Format

Send to

Choose Destination
See comment in PubMed Commons below
Expert Opin Investig Drugs. 2007 Nov;16(11):1785-97.

The hypocretin/orexin receptor: therapeutic prospective in sleep disorders.

Author information

1
Center for Narcolepsy Research, 1201 Welch Road, MSLS Building, P 213, Palo Alto, CA 94304-5789, USA. nishino@stanford.edu

Abstract

The hypocretins (also known as orexins) and their receptors are the focus of many investigators as sites for therapeutic intervention in a number of endocrinologic, neurologic and sleep disorders. The interest for the hypocretin system is highlighted by a recent discovery that a human sleep disorder, narcolepsy, is tightly linked with the deficiency of hypocretin peptides. This finding suggests that hypocretin replacement is a promising new therapeutic intervention for human narcolepsy and related disorders, but this will only become possible when small-molecule (i.e., non-peptide) hypocretin receptor agonists become available. In contrast, high-throughput screening efforts in hypocretin receptor drug discovery programs by a number of pharmaceutical companies have already identified novel small-molecule hypocretin receptor antagonists and these antagonists may be used for the treatment of insomnia, especially for sleep-initiation problems. This is because hypocretin-deficient narcoleptic subjects show very short sleep latency and the blockade of the hypocretin receptor may induce a similar sleep symptom. At least two hypocretin receptor antagonists (ACT-078573 and GW-649868) are presently under development for the treatment of human insomnia and the promising aspects and limitations of these therapeutic interventions are discussed in this paper.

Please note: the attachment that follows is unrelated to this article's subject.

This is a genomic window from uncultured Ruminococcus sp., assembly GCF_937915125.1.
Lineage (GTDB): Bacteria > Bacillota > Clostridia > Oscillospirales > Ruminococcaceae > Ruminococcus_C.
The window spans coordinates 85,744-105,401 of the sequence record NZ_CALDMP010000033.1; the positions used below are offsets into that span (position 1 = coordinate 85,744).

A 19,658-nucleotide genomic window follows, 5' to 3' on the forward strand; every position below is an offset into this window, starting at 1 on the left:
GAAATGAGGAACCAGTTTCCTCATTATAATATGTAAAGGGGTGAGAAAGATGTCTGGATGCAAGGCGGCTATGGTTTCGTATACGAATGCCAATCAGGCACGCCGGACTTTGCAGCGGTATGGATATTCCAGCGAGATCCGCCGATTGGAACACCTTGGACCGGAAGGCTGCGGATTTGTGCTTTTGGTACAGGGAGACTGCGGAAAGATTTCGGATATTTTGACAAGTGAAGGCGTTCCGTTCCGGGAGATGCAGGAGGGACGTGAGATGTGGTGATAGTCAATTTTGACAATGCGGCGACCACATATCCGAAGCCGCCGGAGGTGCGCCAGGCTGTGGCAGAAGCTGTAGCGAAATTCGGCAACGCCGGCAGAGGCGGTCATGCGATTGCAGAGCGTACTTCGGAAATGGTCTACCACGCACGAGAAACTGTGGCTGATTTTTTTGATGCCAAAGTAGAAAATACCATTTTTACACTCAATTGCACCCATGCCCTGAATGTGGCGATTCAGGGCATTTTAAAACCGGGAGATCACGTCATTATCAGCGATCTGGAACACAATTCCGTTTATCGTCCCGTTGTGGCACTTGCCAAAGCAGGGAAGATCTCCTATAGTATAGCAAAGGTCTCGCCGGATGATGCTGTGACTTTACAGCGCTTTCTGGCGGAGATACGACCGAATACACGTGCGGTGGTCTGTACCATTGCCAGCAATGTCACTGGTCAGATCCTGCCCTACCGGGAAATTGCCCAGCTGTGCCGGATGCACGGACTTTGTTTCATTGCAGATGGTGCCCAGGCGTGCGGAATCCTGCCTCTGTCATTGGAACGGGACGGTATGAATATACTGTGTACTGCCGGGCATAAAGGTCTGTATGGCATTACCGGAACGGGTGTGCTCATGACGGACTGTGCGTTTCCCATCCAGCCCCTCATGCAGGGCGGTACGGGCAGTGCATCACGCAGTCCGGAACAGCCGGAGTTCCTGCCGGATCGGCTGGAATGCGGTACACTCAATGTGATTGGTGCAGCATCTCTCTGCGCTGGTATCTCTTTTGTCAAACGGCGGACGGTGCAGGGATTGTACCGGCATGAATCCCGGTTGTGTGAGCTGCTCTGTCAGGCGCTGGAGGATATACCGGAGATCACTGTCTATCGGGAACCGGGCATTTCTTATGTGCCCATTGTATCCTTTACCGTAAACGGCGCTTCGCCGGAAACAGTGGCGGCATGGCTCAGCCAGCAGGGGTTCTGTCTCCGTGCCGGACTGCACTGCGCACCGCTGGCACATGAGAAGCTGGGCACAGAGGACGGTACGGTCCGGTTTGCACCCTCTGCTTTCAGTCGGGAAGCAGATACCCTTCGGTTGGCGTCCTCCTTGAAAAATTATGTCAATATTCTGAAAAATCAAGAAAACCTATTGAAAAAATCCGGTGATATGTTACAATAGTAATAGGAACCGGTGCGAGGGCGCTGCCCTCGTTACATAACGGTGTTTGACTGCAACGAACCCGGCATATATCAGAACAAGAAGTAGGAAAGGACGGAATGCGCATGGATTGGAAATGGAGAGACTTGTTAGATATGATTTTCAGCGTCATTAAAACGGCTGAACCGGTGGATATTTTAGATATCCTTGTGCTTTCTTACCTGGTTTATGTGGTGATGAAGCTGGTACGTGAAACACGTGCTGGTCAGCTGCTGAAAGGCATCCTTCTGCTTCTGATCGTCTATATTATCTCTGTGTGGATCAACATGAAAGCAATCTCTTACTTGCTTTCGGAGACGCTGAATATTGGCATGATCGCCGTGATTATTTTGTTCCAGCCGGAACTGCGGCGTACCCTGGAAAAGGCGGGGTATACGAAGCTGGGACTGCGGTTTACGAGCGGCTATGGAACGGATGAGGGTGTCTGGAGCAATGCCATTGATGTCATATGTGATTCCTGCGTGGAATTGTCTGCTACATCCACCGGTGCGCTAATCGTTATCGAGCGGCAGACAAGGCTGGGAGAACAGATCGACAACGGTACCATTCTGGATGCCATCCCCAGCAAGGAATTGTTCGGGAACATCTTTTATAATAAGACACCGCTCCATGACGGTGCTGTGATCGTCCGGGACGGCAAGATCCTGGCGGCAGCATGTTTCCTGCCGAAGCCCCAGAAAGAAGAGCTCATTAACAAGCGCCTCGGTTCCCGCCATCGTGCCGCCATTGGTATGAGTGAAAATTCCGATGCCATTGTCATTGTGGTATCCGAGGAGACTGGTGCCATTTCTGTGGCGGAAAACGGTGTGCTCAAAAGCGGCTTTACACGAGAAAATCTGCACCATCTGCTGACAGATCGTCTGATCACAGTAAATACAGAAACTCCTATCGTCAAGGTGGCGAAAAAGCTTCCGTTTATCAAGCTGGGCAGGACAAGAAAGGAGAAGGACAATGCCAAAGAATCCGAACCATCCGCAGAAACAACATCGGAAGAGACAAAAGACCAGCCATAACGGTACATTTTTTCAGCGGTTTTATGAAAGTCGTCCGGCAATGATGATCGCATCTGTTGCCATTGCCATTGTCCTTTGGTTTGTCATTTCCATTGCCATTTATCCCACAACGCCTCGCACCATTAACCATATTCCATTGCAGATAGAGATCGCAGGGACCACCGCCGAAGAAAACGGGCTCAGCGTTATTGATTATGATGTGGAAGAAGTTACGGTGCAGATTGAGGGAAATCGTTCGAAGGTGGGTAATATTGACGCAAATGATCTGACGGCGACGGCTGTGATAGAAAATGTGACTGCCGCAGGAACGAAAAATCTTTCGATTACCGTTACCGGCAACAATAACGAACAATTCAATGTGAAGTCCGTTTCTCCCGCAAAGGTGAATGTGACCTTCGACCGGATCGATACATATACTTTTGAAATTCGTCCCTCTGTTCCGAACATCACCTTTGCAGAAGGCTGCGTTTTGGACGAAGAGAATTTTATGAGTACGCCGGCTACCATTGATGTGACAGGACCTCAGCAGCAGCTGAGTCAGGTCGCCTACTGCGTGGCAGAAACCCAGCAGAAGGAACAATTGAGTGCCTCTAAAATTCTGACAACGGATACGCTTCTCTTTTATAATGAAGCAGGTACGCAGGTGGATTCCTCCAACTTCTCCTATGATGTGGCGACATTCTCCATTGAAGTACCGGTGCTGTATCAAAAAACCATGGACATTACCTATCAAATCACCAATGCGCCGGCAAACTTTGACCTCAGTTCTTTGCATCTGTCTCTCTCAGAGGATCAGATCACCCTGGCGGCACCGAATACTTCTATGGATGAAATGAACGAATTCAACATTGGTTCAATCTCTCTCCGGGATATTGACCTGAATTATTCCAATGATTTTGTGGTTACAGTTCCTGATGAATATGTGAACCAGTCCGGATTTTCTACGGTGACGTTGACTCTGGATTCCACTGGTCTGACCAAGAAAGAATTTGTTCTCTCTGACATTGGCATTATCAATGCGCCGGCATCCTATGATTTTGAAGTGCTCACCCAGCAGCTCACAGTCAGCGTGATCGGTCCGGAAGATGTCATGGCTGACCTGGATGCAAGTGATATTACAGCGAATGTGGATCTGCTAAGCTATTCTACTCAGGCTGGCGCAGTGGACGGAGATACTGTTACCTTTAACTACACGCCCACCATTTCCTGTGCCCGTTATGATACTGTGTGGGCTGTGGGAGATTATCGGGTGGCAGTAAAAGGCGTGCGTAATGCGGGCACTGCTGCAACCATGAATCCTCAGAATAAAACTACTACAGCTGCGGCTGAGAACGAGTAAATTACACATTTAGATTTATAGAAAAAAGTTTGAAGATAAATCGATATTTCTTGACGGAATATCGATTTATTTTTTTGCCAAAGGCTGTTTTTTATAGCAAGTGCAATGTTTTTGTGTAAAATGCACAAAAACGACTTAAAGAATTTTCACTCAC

PMID:
17970638
DOI:
10.1517/13543784.16.11.1785
[Indexed for MEDLINE]
PubMed Commons home

PubMed Commons

0 comments
How to join PubMed Commons

    Supplemental Content

    Full text links

    Icon for Taylor & Francis
    Loading ...
    Support Center